The Health Survey for England found that 19% of women aged sixteen and over screened positive for a possible eating disorder when questioned on their relationship with food, in 2019.
Around one in eight men also screened positive for a possible eating disorder in the same timeframe.
For women, the prevalence was highest amongst those aged under 35 (28% of those aged between 16 and 24, and 27% of those aged between 25 and 34), before declining in line with age.
For men, the prevalence was highest among those aged between 25 and 34 (19%), before also declining in line with age.
Andrew Radford, chief executive of eating disorder charity, Beat, said stronger action is needed to ensure people get the support and treatment they need.
‘These figures are shocking and highlight that eating disorders may be an even bigger issue than previously thought.
‘They clearly show that stronger action is needed to ensure everyone with, or at risk of, an eating disorder gets the support and treatment they need.
‘The additional government funding being provided for eating disorder services is very welcome news, but in children’s services, it appears to be too often diverted elsewhere, while for adults the amount simply needs to be increased and released more quickly.
‘Workforce planning must also be stepped up so that eating disorder services can recruit the professionals they need to deal with this rising demand.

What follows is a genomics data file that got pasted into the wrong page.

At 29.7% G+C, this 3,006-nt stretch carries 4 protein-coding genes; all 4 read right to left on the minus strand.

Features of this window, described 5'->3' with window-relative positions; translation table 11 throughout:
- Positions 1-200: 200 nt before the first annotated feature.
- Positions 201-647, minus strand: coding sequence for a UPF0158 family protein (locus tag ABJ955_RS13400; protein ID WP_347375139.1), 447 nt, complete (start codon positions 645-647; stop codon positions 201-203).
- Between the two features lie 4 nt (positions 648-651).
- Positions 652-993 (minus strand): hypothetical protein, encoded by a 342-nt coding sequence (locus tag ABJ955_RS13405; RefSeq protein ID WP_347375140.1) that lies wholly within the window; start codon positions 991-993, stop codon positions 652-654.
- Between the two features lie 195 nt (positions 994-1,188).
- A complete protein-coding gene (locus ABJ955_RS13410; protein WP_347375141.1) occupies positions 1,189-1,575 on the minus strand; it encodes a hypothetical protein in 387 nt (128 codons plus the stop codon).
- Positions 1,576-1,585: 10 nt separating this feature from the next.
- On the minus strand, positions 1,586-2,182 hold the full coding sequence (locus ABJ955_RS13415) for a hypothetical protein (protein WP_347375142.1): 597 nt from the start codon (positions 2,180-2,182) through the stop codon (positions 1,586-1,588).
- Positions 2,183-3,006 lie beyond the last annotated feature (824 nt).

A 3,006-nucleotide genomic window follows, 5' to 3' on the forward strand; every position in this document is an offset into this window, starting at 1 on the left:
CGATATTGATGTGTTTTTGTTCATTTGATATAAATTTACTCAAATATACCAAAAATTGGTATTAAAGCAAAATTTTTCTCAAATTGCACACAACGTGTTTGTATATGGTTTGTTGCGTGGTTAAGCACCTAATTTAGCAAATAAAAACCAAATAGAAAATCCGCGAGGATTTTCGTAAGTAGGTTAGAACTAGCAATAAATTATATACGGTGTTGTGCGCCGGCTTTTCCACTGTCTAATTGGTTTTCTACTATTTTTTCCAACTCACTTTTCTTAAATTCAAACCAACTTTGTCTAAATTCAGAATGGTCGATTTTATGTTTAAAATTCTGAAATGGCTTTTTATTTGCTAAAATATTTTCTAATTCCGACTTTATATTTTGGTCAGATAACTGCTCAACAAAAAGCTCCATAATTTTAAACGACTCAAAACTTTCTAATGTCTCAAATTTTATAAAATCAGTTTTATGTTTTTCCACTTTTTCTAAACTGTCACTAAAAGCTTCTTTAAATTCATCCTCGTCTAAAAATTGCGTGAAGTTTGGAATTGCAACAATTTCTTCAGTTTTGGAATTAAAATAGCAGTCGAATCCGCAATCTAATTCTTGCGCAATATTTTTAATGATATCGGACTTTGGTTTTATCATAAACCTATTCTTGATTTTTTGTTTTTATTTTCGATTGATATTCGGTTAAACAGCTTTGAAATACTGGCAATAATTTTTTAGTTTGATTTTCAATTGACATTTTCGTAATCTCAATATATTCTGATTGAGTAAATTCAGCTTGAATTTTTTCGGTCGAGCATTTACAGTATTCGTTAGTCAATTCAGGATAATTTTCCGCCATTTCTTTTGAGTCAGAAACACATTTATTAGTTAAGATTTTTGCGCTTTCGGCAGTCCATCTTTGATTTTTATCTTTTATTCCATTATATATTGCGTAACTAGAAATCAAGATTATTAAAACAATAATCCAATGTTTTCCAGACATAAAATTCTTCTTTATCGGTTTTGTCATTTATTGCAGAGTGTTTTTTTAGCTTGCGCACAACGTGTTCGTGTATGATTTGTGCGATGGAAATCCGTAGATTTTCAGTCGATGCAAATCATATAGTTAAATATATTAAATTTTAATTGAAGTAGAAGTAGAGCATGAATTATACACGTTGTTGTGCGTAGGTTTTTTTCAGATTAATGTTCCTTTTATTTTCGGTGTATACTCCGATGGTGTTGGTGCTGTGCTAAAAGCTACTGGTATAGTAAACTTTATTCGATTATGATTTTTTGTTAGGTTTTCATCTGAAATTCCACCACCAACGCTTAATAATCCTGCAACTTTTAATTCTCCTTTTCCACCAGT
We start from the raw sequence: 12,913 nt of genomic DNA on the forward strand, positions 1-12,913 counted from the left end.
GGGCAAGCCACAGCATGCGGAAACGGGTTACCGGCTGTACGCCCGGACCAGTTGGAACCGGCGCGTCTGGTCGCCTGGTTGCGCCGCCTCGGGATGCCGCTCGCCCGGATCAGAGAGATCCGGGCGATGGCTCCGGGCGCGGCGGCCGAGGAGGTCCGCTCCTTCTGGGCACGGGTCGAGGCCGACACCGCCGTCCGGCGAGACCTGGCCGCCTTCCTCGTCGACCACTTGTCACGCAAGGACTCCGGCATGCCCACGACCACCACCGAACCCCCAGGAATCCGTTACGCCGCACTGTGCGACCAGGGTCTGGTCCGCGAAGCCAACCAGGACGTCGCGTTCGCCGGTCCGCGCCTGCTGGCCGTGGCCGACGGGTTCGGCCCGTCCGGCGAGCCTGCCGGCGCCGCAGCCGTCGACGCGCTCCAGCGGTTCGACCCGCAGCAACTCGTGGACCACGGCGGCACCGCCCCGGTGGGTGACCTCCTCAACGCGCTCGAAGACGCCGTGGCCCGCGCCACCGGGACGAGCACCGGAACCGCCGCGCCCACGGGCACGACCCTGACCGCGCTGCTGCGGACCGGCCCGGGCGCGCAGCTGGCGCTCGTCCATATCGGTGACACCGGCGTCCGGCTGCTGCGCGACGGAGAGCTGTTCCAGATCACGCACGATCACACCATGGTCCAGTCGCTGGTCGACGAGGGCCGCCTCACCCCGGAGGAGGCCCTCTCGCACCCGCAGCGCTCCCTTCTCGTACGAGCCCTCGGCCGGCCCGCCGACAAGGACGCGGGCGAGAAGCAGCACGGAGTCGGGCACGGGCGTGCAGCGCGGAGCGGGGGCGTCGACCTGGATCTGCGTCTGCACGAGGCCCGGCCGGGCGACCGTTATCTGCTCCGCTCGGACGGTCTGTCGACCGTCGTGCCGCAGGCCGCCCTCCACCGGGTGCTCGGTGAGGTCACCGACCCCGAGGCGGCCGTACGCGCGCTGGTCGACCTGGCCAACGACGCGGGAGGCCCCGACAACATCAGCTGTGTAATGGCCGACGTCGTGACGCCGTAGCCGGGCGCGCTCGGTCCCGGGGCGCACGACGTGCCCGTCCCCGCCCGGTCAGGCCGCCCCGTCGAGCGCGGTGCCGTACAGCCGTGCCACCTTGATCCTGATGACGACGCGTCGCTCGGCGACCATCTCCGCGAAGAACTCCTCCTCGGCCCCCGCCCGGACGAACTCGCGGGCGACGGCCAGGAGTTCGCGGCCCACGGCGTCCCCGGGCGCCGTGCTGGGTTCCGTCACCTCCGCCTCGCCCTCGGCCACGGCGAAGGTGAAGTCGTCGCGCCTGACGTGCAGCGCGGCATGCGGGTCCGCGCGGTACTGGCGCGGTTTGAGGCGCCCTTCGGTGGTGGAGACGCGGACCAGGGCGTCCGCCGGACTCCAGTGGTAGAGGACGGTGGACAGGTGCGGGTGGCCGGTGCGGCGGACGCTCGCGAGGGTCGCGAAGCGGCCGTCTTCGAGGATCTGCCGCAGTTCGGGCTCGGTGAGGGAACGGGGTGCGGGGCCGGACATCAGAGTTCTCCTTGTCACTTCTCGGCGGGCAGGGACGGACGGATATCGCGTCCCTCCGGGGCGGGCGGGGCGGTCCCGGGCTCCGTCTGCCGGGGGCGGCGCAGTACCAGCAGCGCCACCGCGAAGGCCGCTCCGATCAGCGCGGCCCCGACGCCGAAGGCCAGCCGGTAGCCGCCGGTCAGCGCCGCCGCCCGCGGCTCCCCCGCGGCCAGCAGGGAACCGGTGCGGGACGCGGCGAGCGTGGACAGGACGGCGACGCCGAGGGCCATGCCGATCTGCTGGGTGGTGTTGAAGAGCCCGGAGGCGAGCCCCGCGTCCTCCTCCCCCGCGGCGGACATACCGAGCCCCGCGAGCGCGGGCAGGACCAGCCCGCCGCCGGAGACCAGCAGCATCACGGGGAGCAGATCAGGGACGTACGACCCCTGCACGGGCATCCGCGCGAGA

‘The finding that people living with obesity are more likely to be affected by an eating disorder raises two important points. Firstly, the government must change tack to ensure its anti-obesity campaigns do not increase the risk to people with eating disorders.
‘And secondly, urgent action is needed to reverse the chronic underfunding – and in some cases the total absence – of binge eating disorder services.
‘It is essential that services are significantly expanded so that anyone affected, from any diagnosis, can get the help they need at the very earliest opportunity.’
The Health Survey for England, 2019 monitors trends in the nation’s health and surveyed 8,205 adults and 2,095 children about a variety of topics including carers, obesity, smoking, and drinking.
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